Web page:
```
%matplotlib inline
%config InlineBackend.figure_format = "retina"
```

# Stellar rotation with Gaussian Processes

This tutorial will introduce the basic features of Gaussian Process (GP) regression via `periodicity`

by studying the `SpottedStar`

photometric data from Kepler.
The module `periodicity.gp`

includes a few predefined classes using different GP kernels; their difference is better explained in the User Guide, but they all have one thing in common: a “period” hyperparameter.
One can also define their very own `periodicity`

compatible GP modeler, using either `george`

or `celerite2`

to define their kernel, but here we will stick with the prepackaged `HarmonicGP`

class.

```
import numpy as np
import matplotlib.pyplot as plt
from periodicity.core import TSeries
from periodicity.data import SpottedStar
from periodicity.gp import HarmonicGP, make_gaussian_prior, make_ppf
```

The `HarmonicGP`

is built upon the `celerite2.terms.RotationTerm`

, which is the sum of two Stochastically-driven Harmonic Oscillator (SHO) terms; the secondary term”s period is half the primary one”s, and their relative contributions are controlled by a mixing ratio hyperparameter. More details can be found at `celerite2`

excellent documentation.

More importantly, this kernel presents both positive and negative covariance values, which can be useful for some processes (this being one of them).

```
plt.rc("lines", linewidth=1.0, linestyle="-", color="black")
plt.rc("font", family="sans-serif", weight="normal", size=12.0)
plt.rc("text", color="black", usetex=True)
plt.rc("text.latex", preamble="\\usepackage{cmbright}")
plt.rc(
"axes",
edgecolor="black",
facecolor="white",
linewidth=1.0,
grid=False,
titlesize="x-large",
labelsize="x-large",
labelweight="normal",
labelcolor="black",
)
plt.rc("axes.formatter", limits=(-4, 4))
plt.rc(("xtick", "ytick"), labelsize="x-large", direction="in")
plt.rc("xtick", top=True)
plt.rc("ytick", right=True)
plt.rc(("xtick.major", "ytick.major"), size=7, pad=6, width=1.0)
plt.rc(("xtick.minor", "ytick.minor"), size=4, pad=6, width=1.0, visible=True)
plt.rc("legend", numpoints=1, fontsize="x-large", shadow=False, frameon=False)
```

The creation of a GP object is pretty straightforward. Once you have a TSeries representing your data, the model can be initialized with the corresponding uncertainties as such:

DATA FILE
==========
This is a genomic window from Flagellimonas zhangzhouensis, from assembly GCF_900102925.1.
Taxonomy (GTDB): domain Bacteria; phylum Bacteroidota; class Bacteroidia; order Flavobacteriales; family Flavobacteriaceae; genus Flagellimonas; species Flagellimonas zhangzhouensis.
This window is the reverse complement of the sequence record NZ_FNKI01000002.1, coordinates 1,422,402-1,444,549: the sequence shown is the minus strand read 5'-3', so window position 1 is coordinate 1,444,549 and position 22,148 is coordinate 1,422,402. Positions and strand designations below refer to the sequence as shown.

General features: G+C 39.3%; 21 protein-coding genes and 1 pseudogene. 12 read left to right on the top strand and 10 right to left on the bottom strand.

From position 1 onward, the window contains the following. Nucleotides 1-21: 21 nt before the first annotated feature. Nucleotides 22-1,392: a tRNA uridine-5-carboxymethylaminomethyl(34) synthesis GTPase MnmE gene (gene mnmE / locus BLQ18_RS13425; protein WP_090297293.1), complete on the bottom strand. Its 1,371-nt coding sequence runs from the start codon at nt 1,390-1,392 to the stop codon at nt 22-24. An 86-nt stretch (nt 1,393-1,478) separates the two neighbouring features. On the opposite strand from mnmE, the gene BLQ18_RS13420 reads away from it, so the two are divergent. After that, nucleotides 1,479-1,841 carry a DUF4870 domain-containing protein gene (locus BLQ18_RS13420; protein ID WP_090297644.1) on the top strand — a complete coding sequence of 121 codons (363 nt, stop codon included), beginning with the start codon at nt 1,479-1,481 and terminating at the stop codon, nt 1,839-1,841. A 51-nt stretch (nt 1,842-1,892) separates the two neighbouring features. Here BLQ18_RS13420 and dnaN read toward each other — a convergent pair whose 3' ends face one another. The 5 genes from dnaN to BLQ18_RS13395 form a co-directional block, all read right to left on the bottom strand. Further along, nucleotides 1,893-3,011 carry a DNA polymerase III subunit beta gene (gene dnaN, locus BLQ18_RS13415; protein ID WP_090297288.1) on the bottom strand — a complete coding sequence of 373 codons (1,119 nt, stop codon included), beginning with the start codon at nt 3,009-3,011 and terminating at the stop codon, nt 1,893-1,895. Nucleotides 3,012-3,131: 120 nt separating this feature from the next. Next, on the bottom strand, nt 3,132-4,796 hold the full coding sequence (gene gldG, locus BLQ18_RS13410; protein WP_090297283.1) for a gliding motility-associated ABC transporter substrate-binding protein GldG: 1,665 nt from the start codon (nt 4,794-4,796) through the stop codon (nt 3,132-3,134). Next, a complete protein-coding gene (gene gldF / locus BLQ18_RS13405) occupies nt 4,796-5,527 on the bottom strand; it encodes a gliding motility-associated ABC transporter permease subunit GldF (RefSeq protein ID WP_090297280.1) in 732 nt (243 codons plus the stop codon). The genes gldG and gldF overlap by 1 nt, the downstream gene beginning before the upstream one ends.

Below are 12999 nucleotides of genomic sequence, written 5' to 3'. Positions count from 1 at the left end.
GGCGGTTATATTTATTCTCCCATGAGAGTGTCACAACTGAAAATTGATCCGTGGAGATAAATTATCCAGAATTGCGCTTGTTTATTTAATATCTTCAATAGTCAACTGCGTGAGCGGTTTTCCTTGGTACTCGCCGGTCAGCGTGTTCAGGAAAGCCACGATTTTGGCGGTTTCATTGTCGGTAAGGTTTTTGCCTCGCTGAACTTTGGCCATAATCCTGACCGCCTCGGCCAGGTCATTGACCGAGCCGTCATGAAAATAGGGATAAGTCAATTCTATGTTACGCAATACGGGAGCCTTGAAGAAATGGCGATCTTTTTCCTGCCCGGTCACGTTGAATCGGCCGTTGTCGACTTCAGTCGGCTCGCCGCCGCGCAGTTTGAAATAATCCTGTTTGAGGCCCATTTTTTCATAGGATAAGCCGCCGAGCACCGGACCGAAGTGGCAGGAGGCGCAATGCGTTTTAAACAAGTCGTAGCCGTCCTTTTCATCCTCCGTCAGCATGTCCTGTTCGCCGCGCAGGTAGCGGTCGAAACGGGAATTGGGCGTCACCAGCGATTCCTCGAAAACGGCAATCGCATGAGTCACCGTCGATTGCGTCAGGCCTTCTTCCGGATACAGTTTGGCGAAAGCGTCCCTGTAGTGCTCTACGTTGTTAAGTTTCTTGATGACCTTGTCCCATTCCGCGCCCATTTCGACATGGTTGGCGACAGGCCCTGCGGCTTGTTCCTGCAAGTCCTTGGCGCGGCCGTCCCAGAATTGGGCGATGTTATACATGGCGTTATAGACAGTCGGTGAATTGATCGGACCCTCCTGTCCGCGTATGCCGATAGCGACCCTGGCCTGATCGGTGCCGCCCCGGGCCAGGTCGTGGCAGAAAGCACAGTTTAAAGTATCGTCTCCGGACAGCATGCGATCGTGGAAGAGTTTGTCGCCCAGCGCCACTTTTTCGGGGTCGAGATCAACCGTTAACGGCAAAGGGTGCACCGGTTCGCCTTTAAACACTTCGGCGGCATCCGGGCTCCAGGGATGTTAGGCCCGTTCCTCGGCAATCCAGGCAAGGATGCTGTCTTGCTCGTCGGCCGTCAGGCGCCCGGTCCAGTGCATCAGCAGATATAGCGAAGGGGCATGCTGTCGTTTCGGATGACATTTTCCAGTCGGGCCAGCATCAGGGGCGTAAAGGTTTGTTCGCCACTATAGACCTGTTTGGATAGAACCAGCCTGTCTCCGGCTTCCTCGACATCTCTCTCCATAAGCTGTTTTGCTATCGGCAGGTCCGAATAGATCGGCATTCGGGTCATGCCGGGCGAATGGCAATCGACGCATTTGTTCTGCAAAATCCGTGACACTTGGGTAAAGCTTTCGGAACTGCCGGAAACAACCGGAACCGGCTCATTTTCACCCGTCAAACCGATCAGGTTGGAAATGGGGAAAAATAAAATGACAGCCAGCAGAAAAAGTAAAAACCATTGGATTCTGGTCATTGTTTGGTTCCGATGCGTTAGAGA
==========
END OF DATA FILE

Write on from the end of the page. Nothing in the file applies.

```
time, flux, flux_err = SpottedStar()
signal = TSeries(time, flux)
model = HarmonicGP(signal, flux_err)
```

The data are taken from Kepler observations of the star KIC 9655172 from December 2009 to June 2010 (totalling six months or ~180 days). If we plot the data, we can visually detect a seasonality of ~10 days, which is clearly not strictly periodic. We also note the tiny size of the error bars, indicating a very high signal-to-noise ratio.

```
plt.errorbar(time, flux, flux_err, fmt="k.", ms=2)
plt.xlabel("Time [JD - 2454833]")
plt.ylabel("Norm. flux");
```

## Maximum Likelihood Hyperparameters

The model hyperparameters can be optimized to maximize the likelihood of the data. This is performed on the unit hypercube, and can be converted to real units using the `prior_transform`

method.

```
soln, opt_gp = model.minimize(model.gp)
print(model.prior_transform(soln.x))
```

```
{'mean': -0.00016600149835243423, 'sigma': 0.00886947801744532, 'period': 11.025243233068581, 'Q0': 5.056973979108306, 'dQ': 42.38472792648548, 'f': 0.1432079772222711, 'jitter': 8.745275247612219e-08}
```

The resulting optimal kernel can then be used to make predictions on different time values. This is not only used to interpolate missing observations, but can also extrapolate to unobserved past of future times. The uncertainties here are essential to interpret the resulting predictions.